- Require copyright owners that use locks to protect their copyright works to provide technical data regarding their locks for the purpose of examining exemption requests. To access this information, copyright owners can require 1201 exemption request participants to enter into formal confidentiality agreements.
- Create a blanket exemption for unlocking a device for the purpose of preparing for a 1201 exemption request proceeding.
- Detail a technical expert from the National Telecommunications and Information Administration to the 1201 exemption proceeding.
These proposals will not completely solve the issues with the Section 1201 exemption request process. But, they will certainly help it feel less like living the real-world version of Alice’s fantasyland where everything is nonsense and nothing is what it is, because everything is what it isn’t.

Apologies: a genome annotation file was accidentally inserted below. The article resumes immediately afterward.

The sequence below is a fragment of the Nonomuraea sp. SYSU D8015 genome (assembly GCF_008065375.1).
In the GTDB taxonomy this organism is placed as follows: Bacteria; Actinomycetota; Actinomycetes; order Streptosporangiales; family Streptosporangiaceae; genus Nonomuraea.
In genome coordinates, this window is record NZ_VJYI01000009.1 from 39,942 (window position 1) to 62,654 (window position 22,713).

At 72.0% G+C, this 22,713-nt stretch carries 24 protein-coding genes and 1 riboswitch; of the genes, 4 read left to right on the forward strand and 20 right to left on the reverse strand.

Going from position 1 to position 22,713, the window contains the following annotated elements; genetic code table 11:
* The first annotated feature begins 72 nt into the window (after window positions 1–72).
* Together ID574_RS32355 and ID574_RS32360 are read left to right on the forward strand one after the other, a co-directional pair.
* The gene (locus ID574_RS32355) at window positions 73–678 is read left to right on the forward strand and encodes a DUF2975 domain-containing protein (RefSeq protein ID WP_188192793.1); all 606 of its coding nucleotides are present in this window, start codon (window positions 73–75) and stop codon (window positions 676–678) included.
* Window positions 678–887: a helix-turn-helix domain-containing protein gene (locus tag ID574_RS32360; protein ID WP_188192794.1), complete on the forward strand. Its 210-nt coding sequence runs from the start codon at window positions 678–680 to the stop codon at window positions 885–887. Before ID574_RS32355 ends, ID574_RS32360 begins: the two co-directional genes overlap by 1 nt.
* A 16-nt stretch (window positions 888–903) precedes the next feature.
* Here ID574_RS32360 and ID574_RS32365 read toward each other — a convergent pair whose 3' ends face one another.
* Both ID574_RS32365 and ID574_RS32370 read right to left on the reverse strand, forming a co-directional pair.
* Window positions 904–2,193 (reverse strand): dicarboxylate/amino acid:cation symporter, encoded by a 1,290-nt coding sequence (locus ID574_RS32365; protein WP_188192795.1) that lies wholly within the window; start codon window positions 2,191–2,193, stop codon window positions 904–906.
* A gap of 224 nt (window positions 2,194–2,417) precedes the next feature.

Image credit: Cea. on Flickr
About Kathleen Burke
Kathleen Burke is a Policy Counsel at Public Knowledge, working on telecom and copyright. Kathleen received her J.D. from Case Western Reserve University School of Law where she served as the Editor-in-Chief of the Journal of Law, Technology, and the Internet and earned the CALI awards in Property and Copyright Law. In 2020, Kathleen served as a Public Knowledge Policy Extern. In 2019, she worked as a Google Policy Fellow at TechFreedom and was accepted into the Internet Law and Policy Foundry's third class of Fellows. Prior to law school, Kathleen worked as the Director of Education and Outreach at Fayette Alliance, an organization focused on achieving sustainable growth in Lexington, KY. In that role, she discovered her passion for technology policy while working on rural broadband access. She also ran her own wedding photography business. Kathleen recently orchestrated an interactive performance art on Twitter during quarantine titled The Zoom School of Law Memes and Trolling Clinic’s Law of Memes and Trolling Seminar (#trollseminar, #memelaw). Her interests also include collecting all the National Parks Passport stamps and canning jam.